Phrasal verbs (or multi-word verbs) are numerous and common in English, especially in spoken English.
They tend to be used as an alternative for more specific verbs (known as lexical verbs).
She put up with her friend's bad behaviour.
She tolerated her friend's bad behaviour.
The phrasal verb to put up with is being used instead of the verb to tolerate.
A phrasal verb comprises a verb plus a preposition (and in some cases two prepositions); when studying phrasal verbs these prepositions are known as particles.
They can be seperated into types which are transitive or intransitive and seperable or inseperable.
Phrasal verbs can have literal, semi-literal and idiomatic meanings.
However, they shouldn't be confused with verbs taking dependent prepositions or idioms.
Where the stress falls on the components of a phrasal verb varies depending on the type of phrasal verb.
The potential number of verbs available to use plus the significant number of combinations of particles means learning phrasal verbs requires a strategic approach. There is an almost infinite number of phrasal verbs in English when one considers the language's ability to evolve and create new words.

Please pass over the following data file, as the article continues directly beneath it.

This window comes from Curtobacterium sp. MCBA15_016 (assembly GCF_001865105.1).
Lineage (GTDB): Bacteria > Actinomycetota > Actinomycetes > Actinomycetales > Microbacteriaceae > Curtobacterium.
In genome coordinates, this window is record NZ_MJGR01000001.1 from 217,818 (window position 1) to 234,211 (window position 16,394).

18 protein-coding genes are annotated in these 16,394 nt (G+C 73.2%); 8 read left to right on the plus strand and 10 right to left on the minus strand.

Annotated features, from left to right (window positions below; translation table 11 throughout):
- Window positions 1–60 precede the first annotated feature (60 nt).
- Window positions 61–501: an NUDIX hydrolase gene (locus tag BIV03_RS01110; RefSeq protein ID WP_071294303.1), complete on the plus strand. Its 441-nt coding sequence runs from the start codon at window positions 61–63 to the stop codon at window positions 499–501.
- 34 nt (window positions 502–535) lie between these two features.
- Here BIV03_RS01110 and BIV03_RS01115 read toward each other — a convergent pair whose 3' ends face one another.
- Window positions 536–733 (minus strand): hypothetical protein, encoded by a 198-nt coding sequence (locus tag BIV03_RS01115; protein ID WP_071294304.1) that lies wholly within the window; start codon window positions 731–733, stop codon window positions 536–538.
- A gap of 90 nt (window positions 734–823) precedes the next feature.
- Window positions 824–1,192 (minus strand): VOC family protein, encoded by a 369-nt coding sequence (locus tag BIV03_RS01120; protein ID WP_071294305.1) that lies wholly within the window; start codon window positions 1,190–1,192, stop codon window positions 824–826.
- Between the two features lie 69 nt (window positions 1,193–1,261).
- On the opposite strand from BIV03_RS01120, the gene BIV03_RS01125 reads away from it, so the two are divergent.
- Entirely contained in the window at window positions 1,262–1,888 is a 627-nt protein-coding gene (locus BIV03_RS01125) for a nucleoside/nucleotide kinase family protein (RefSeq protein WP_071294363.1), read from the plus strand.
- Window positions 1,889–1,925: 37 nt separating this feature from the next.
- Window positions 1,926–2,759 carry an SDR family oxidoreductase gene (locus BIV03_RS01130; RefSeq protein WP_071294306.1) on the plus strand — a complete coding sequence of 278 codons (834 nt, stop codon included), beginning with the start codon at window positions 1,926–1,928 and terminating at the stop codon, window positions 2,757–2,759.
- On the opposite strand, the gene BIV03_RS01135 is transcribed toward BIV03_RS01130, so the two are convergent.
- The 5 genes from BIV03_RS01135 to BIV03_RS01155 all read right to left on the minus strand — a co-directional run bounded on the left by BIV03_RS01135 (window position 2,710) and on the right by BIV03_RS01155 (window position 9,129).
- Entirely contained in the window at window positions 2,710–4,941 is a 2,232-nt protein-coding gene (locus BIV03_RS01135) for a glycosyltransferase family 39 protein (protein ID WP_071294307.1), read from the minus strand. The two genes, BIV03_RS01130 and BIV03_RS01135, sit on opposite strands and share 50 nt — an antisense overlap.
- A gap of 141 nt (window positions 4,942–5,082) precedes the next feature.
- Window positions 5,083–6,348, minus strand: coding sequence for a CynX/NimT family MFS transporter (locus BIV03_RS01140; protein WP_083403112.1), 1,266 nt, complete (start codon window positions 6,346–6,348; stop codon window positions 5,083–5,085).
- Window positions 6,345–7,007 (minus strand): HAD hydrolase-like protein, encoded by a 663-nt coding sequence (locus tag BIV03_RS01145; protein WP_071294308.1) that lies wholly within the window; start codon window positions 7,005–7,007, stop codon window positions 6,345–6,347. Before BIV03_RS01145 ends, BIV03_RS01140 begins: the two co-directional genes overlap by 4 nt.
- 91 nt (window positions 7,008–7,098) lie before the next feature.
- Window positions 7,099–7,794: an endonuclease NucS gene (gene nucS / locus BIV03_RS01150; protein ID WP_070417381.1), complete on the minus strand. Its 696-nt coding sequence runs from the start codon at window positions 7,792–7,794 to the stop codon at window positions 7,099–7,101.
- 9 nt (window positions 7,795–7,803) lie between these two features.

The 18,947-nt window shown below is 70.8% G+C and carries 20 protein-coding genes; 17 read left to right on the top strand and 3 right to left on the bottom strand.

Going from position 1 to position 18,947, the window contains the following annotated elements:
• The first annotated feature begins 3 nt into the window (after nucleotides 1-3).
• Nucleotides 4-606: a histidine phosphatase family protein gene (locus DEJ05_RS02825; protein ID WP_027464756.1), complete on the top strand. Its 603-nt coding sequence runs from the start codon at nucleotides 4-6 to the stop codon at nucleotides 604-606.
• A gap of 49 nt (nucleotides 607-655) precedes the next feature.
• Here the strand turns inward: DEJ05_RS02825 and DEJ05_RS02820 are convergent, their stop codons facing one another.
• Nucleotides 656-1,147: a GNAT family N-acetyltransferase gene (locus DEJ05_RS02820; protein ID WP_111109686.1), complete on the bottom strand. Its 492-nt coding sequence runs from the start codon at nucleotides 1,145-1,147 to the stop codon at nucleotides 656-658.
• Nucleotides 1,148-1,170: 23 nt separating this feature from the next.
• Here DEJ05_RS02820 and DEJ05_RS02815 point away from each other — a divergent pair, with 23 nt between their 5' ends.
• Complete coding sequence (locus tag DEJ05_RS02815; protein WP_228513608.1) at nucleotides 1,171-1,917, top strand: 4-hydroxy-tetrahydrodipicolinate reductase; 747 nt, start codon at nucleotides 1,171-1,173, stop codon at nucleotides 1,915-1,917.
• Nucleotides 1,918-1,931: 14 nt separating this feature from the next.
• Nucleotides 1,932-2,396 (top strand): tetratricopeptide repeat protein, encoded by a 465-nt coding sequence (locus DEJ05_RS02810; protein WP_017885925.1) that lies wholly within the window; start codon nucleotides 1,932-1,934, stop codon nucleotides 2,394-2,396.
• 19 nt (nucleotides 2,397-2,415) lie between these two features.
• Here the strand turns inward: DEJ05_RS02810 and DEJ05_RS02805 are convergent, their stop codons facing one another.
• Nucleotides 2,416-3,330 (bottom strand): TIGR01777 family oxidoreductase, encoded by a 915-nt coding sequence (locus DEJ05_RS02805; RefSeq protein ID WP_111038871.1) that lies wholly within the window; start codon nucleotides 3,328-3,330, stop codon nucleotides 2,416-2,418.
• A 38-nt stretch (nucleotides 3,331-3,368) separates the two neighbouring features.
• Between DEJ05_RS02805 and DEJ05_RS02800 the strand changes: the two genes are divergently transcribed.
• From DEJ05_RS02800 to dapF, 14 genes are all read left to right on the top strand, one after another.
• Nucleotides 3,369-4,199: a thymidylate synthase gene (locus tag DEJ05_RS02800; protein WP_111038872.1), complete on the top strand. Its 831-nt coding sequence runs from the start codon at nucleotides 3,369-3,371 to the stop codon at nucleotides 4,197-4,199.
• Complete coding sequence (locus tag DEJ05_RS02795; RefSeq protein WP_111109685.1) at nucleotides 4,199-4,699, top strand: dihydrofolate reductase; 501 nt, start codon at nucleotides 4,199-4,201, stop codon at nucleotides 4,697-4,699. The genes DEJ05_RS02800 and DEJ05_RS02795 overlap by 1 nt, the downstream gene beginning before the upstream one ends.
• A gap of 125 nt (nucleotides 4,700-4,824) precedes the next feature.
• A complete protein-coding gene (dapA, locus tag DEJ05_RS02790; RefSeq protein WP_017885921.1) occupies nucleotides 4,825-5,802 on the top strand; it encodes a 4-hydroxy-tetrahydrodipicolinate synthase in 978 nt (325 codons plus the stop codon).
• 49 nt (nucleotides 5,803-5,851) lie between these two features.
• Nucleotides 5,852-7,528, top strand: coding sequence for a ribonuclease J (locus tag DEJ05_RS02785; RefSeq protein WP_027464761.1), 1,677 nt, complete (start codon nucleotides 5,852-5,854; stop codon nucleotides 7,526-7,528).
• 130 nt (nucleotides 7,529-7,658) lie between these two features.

I provide students with advice about the concepts which under-pin phrasal verbs, rules about their form, usage and pronunciation as well as strategies that can be used to deduce the meaning of phrasal verbs as a learner encounters them.
The following activity assesses your ability to identify phrasal verbs (Level Upper Intermediate and above).
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